BIO 300 DEMONSTRATES PROTECTION AGAINST RADIATION-INDUCED LUNG INJURY
Efficacy of BIO 300 was compared to PEGfilgrastim (Neulasta®).
MINNEAPOLIS, MN — A recently published paper in Radiation Research, the official journal of the Radiation Research Society, details the results from studies conducted with Humanetics Corporation’s (Humanetics) new radioprotective drug, BIO 300, finding that BIO 300 is uniquely effective at protecting against radiation-induced lung injury.
The studies, which were conducted by researchers at the Armed Forces Radiobiology Research Institute, a research laboratory within the Department of Defense, performed a comparative evaluation of the efficacy of BIO 300 to prevent delayed lung injury using both oral and intramuscular dosing prior to total-body irradiation. Specifically, these nonclinical studies compared the efficacy of BIO 300 to FDA-approved PEGfilgrastim (Neulasta®), and the combination treatment of BIO 300 plus PEGfilgrastim.
PEGfilgrastim is currently approved only to treat acute radiation injury, and is only efficacious when administered by injection after radiation exposure. The researchers concluded that both BIO 300 formulations, as well as the combination of BIO 300 with PEGfilgrastim, demonstrated significant efficacy in preventing radiation-induced lung inflammation and fibrosis, whereas PEGfilgrastim administered alone had minimal impact on such delayed lung injuries. These studies highlight the considerable advantages of BIO 300, which can prophylactically prevent both acute and delayed radiation injuries.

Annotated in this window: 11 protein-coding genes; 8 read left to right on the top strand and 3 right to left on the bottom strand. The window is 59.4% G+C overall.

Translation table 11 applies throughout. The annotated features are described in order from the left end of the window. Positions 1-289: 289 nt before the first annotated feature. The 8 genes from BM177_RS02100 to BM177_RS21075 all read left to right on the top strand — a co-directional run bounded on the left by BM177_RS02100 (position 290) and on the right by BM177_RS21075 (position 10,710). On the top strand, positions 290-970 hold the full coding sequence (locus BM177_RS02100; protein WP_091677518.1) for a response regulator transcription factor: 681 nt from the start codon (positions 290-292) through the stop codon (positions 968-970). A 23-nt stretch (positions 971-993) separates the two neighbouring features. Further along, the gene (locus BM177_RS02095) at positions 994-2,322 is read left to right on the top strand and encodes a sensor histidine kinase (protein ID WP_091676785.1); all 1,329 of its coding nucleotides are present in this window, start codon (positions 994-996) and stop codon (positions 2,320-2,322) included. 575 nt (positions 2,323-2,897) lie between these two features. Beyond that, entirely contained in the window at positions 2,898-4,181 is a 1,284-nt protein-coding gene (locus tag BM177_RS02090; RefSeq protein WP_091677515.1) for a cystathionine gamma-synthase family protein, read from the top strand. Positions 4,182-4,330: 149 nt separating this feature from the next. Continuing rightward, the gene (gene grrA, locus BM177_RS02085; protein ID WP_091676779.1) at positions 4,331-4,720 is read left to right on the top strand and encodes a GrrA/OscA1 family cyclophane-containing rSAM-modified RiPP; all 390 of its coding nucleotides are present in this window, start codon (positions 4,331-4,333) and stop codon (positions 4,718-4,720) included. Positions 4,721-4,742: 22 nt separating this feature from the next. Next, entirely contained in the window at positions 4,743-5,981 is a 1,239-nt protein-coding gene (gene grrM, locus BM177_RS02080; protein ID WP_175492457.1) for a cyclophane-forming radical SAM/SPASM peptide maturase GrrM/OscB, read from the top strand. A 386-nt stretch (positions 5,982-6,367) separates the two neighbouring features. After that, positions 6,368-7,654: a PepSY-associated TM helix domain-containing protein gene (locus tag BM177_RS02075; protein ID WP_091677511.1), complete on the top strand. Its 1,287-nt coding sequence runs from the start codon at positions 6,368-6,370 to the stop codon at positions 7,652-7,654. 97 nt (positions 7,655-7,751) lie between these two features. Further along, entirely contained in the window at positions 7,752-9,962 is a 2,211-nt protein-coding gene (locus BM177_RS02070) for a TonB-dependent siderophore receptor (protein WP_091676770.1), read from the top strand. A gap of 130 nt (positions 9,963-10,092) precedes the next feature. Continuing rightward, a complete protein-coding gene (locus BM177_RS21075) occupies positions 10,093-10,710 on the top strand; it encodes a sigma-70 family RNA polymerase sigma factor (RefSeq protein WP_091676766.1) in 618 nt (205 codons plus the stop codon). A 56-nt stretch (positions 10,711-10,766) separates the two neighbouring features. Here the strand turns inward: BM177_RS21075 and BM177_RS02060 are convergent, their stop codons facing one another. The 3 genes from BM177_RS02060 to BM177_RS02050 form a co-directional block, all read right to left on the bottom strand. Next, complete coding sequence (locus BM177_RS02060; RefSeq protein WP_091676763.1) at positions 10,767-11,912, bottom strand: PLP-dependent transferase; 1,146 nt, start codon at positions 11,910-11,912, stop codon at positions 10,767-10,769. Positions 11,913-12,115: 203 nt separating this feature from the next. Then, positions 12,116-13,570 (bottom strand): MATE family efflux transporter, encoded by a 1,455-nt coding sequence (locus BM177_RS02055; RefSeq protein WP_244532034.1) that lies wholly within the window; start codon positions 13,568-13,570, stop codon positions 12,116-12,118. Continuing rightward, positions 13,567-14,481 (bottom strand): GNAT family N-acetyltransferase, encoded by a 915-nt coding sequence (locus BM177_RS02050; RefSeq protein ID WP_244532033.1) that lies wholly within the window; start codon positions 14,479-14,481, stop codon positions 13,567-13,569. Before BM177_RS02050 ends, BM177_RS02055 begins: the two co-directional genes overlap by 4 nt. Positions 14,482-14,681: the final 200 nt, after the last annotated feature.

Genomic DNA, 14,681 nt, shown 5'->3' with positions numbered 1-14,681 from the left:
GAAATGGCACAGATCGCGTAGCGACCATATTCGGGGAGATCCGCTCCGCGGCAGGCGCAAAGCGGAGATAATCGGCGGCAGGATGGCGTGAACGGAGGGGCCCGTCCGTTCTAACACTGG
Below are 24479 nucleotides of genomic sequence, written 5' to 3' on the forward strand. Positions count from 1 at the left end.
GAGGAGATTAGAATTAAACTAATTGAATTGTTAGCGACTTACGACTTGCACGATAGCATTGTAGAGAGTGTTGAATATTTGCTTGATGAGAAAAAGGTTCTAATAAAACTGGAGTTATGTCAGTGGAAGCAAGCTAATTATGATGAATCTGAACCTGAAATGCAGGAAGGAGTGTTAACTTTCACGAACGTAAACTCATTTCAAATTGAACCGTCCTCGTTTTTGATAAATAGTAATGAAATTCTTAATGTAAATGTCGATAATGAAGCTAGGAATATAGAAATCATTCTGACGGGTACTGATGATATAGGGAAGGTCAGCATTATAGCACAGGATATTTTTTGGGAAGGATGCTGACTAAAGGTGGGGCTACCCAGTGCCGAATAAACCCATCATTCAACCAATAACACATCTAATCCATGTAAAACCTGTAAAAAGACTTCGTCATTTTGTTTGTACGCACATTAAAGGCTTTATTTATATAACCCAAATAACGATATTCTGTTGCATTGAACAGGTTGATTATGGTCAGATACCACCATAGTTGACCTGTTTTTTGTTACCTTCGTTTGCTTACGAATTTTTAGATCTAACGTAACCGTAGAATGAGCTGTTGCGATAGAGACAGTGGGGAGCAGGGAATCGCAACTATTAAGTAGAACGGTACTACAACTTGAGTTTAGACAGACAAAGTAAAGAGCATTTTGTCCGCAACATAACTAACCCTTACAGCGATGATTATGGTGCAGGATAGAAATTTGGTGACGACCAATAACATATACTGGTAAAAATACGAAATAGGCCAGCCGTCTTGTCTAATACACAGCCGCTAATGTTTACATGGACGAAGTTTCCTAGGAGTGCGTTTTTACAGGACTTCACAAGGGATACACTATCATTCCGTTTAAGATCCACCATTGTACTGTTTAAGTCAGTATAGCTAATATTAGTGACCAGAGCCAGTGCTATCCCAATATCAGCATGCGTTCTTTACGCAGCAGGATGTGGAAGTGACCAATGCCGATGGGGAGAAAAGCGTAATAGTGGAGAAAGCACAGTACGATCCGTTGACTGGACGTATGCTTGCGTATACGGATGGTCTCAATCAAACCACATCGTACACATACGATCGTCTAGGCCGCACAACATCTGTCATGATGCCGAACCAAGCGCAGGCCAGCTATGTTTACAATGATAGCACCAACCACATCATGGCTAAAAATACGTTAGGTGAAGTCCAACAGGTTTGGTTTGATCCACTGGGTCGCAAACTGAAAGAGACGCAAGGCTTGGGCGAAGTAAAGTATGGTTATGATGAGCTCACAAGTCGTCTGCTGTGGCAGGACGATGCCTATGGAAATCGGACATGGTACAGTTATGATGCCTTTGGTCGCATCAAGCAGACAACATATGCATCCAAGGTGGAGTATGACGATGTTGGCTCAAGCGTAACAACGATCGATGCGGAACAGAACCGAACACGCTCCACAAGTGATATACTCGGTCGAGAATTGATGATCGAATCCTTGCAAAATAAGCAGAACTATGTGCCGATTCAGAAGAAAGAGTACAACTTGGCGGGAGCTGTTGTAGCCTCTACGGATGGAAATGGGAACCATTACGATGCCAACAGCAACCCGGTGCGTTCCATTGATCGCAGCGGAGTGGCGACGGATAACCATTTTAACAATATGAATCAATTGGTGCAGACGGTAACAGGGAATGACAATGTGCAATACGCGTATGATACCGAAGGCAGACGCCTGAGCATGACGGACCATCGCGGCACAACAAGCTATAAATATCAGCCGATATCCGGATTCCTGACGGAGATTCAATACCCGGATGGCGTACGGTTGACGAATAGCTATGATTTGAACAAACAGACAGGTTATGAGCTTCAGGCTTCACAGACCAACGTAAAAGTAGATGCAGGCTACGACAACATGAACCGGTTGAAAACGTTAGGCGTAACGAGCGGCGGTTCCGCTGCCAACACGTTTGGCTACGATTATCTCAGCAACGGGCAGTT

Exposure to radiation can lead to acute radiation syndrome (ARS), which consists of numerous serious and life-threatening injuries. Survivors of ARS are at risk of developing delayed effects of acute radiation exposure (DEARE), which include a multitude of chronic injuries, notably to the lungs. There are currently no FDA-approved drugs that prophylactically prevent ARS or DEARE. Humanetics is developing BIO 300 as a medical countermeasure (MCM) for use by the military, first responders, and in civilian populations that have been exposed, or may become exposed, to radiation to prevent or mitigate both ARS and DEARE.
"We're tremendously encouraged by what we see as very positive, promising results for BIO 300 based on these important new studies,” said Ronald J. Zenk, CEO at Humanetics. “Given the current geopolitical climate, the need for prophylactic prevention of acute and delayed radiation injury is more urgent than ever."
BIO 300 is also in clinical development for oncology applications to protect cancer patients from unintentional side effects caused by radiation therapy. Humanetics recently completed a phase 1b/2a clinical trial in lung cancer patients (NCT02567799). In addition, a phase 2b trial is currently in progress evaluating the clinical utility of BIO 300 to protect lung tissues against the long-term effects of COVID-19 (NCT04482595).
The views expressed herein are those of Humanetics Corporation and may not reflect the official policy or position of the U.S. Department of the Army, U.S. Department of Defense, Armed Forces Radiobiology Research Institute, or the U.S. Government.